I wrote this 2.16.21. But it feels like today is the day to post it. With love, CC
You are right. Not because you’re right. Not because you need to justify or list reasons or tell yourself it’s healthy or belittle yourself because it’s not. You don’t have to go round with yourself and dance circles around the feelings and moments and perfection. You don’t have to.
But I do. I dance with my thoughts and leap through hoops with them and dig deeper and avoid and wonder why I feel anxious. But no one teaches us to know our thoughts. No one taught me how to search them out. And I am still learning every day to feel them and know them and call them mine, without doubt.
My mother was in constant mental anguish when I was a child. And with all the tumult, I had given myself the story that she should have listened to others to understand she needed help.
She needed herself.
I thought she needed help from others, and that’s why she couldn’t see herself ruining her life and relationships. And if she could just listen…
But I wonder if I saw it incorrectly. I wonder if she truly needed herself. I wonder if she needed her own guidance, her own mind, her own self-reflection. I wonder if she needed to ask for help. Not because she knew what was wrong, but because something didn’t feel right! And those around her were looking back at her in pain. And she kept charging at them.
But our pain can be elusive to us. Our own pain can look like reasons it isn’t ours.
So the lesson is possibly two-fold.
- One must see their own pain as their own. The reactions are a mirror of their own feelings. One must be in each moment, alive with that feeling, so its impression can be most honest right there. Later assessments are more likely to carry stories and delusions.
2) And one must create their own help. One must love themselves enough that they won’t prolong pain and anguish by judging it. Instead, their greatest feat will be learning to love the pain until they see why they are there, why they feel it, by holding its hand. They must create a bond that doesn’t separate one from themselves, so that hate and love are interchanged easily and confused as the other.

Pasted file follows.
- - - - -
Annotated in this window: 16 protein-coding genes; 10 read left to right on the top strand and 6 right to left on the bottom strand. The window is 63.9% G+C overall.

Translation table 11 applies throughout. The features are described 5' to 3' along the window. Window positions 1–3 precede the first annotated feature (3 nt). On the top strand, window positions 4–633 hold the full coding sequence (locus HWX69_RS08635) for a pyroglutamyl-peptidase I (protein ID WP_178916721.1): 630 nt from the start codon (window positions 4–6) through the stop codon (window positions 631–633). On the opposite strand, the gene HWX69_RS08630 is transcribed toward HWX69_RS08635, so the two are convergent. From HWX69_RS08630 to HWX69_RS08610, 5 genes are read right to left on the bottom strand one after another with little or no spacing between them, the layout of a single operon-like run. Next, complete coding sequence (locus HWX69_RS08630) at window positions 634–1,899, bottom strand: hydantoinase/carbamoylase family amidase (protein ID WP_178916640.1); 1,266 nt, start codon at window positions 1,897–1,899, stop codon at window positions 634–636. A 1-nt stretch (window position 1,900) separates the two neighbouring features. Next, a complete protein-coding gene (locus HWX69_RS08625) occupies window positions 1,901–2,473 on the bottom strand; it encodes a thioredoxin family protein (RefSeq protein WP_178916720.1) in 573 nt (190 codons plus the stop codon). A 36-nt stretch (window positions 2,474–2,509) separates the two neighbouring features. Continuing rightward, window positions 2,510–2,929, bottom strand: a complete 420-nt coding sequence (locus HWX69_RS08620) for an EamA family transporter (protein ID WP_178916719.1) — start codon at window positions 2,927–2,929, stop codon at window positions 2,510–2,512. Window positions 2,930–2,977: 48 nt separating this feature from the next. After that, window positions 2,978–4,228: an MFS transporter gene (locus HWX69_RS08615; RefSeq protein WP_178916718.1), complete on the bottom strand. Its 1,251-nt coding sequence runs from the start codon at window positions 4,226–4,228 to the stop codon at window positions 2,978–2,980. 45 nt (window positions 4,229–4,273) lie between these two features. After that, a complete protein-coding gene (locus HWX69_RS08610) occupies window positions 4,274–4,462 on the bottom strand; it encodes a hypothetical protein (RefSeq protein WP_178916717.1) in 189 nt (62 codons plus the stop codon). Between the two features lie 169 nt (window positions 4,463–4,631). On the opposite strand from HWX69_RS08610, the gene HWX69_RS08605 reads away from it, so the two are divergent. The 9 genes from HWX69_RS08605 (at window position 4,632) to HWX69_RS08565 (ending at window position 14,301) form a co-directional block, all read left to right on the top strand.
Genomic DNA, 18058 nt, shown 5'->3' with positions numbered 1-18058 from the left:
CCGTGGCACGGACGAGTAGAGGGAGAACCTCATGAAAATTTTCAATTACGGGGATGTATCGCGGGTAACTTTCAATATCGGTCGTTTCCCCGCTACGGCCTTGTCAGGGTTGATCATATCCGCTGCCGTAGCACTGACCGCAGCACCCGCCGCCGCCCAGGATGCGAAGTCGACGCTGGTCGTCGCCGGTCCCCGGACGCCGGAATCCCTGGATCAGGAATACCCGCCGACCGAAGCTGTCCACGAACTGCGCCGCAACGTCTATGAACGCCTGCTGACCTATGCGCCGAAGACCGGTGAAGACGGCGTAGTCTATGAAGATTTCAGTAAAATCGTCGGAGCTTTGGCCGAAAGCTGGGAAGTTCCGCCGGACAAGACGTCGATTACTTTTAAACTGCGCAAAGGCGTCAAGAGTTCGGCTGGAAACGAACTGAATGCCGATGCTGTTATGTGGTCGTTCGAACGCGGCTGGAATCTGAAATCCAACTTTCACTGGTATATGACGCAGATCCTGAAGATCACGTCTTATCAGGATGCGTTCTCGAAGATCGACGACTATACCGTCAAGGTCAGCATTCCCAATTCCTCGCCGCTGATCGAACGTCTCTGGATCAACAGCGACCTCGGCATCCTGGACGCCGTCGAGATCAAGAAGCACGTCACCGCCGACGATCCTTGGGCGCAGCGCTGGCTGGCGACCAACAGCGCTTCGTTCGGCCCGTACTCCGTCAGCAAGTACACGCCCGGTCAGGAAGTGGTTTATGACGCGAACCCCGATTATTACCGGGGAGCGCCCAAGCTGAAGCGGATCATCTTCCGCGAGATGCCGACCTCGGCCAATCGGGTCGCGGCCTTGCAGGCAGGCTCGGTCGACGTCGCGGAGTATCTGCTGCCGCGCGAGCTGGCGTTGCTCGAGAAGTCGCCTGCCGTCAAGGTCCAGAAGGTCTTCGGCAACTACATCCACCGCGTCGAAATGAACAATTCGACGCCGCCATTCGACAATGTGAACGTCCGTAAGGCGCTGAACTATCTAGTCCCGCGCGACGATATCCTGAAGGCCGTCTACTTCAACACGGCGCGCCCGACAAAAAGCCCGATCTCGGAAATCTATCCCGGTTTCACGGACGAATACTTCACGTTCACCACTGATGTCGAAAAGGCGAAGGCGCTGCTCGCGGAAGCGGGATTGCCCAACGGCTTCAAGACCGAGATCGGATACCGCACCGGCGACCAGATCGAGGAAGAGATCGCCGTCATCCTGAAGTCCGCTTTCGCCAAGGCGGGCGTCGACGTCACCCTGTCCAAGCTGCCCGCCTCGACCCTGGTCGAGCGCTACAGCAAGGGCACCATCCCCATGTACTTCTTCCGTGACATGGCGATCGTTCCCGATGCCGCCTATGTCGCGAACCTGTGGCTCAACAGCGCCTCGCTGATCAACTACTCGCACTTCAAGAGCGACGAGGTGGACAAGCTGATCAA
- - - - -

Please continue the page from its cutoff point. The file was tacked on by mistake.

The thin line between love and hate is within ourselves too.
It feels big because we all grow up watching someone deal with themselves. And we can love them or hate them for their example. But at the end of the day (what does that mean anyway), at the end of the episode, the anxiety, the pain, the infliction we perceive, is our own mind, our own face, our own reaction, our own infliction. And if we can learn to love its relationship with ourselves, simply, so simply because it is ours!
Well, can’t we change it all, without trying to change a thing?
Can’t we effortlessly show ourselves great love and the world around us?
Can’t we blissfully accept the very reality of who we are and love ourselves into a place where we mirror that love and without even trying… we change every mirror we look into and every interaction is traced with this effervescent love, that although flawed, although sometimes misconstrued, is still love. And we give every interaction, every person, every moment with ourselves, permission to be flawed and loved too?
I wonder. I hope it’s true.